The Albanese Government introduced legislation on Tuesday to deliver on its election commitments to fix the aged care crisis and respond to the royal commission’s recommendations.
Two bills were presented before parliament: the Aged Care Amendment (Implementing Care Reform) Bill 2022 and the Aged Care and Other Legislation Amendment (Royal Commission Response) Bill 2022.
Included in the implementing care reform bill is the requirement for aged care homes to have a qualified registered nurse on site 24/7. However, the bill allows facilities to apply for an exemption.
The bill also sets to improve transparency across the aged care sector, with measures to monitor care delivery costs. This will lead to the publication of more detailed information about what providers spend on care, nursing, food, maintenance, cleaning and administration.
Home care reforms are included, too, with a cap placed on administration and management fees as well as a ban on exit fees.
Also introduced during the 47th parliament’s first business day, the royal commission response bill, which contains nine measures to implement urgent reforms to the aged care system and responds to 17 recommendations of the final report of the Royal Commission into Aged Care Quality and Safety.
This bill will provide the legislative framework for the new AN-ACC funding model for residential aged care homes, which will replace the Aged Care Funding Instrument in October 2022. It also extends the functions of the hospital pricing authority and renames it to Independent Health and Aged Care Pricing Authority.
“We are wasting no time getting on with the job with fixing the aged care system,” said Prime Minister Anthony Albanese in a statement. “The introduction of this legislation is the first step towards delivering new funding, more staff and better support to the sector, while improving transparency and accountability.”
In the same statement, Minister for Aged Care Anika Wells said: “We have introduced urgent legislation for a new funding model that will increase funding to aged care providers. This legislation demonstrates our commitment to making public what aged care providers are spending their money on, ensuring a fair and transparent system for our older Australians and their families and carers.”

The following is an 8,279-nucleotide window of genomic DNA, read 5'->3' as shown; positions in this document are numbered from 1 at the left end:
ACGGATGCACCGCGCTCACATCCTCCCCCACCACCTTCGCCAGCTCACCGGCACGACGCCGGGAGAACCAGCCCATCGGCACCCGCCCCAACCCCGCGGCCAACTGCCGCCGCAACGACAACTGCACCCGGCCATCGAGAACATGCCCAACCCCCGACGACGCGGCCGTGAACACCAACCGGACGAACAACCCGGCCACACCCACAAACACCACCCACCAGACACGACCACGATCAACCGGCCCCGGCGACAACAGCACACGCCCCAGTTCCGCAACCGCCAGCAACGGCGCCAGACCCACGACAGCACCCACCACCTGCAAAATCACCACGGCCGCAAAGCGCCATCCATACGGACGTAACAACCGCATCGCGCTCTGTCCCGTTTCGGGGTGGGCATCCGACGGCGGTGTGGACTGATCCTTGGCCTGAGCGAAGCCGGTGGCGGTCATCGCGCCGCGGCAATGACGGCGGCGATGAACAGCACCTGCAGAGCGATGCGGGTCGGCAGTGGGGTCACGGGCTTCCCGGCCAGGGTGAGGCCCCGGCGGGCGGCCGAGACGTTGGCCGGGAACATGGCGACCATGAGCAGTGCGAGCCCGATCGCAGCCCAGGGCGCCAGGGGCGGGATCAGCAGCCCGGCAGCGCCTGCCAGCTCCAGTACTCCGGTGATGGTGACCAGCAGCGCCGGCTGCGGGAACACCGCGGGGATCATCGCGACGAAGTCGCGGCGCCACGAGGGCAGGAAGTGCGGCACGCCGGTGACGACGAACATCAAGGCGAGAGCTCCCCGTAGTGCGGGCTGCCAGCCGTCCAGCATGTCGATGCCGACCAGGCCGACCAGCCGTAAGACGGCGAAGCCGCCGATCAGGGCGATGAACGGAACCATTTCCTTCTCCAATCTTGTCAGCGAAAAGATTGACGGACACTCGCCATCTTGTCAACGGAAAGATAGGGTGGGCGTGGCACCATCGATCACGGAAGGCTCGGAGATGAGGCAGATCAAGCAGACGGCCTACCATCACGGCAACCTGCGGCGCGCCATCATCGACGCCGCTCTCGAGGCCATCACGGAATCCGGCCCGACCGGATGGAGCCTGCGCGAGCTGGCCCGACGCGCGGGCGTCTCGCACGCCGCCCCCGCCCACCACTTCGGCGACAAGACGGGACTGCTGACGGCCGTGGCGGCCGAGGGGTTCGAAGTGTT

Also included in the royal commission response bill is the introduction of a star ratings system, which will see the Department of Health and Aged Care publish a comparison valuation for all residential aged care services by the end of 2022.
“Publishing star ratings for residential aged care homes will help people meaningfully compare services to make the right choice for themselves or their loved ones,” said Ms Wells.
Peaks welcome reform measures
In response to the slew of legislative measures presented to the lower house, Aged & Community Care Providers Association interim CEO Paul Sadler said the peak body looked forward to working through the implementation detail, particularly regarding the level of transparency around the independent pricing authority and the rigor of the methodology for the star ratings.
“Most of the schedules in the royal commission response bill were scrutinised by a select committee in the previous parliament, so ACCPA is comfortable to support its passage quickly,” said Mr Sadler.
“We also support in-principle the delivery of the government’s election commitments through the Aged Care Amendment (Implementing Care Reform) Bill 2022 and look forward to the opportunity to scrutinise the implementation of these measures.”
Among ACCPA’s concerns is how the home care pricing changes will impact both consumers and service providers. However, Mr Sadler said: “We look forward to working with government to ensure more staff, more funding and more transparency from all parties to deliver a world-class aged care system for older Australians.”
Meanwhile, Council on The Ageing Australia chief executive Ian Yates said the introduction of two aged care reform bills so soon into the new parliament indicates a welcome priority for aged care reform.
“These bills are crucial steps in a reform process that, when fully implemented, will ensure Australia will finally enjoy the quality aged care system all older Australians deserve”, said Mr Yates.
The Australian Nursing and Midwifery Federation also welcomed the aged care legislation. “This is a truly historic day for ANMF members working in aged care,” said ANMF federal secretary Annie Butler.
While noting that the implementation of the reforms will take some time and will need to be phased in over the next two years, Ms Butler said their introduction to parliament “marks the first real step towards actually fixing the aged care sector.”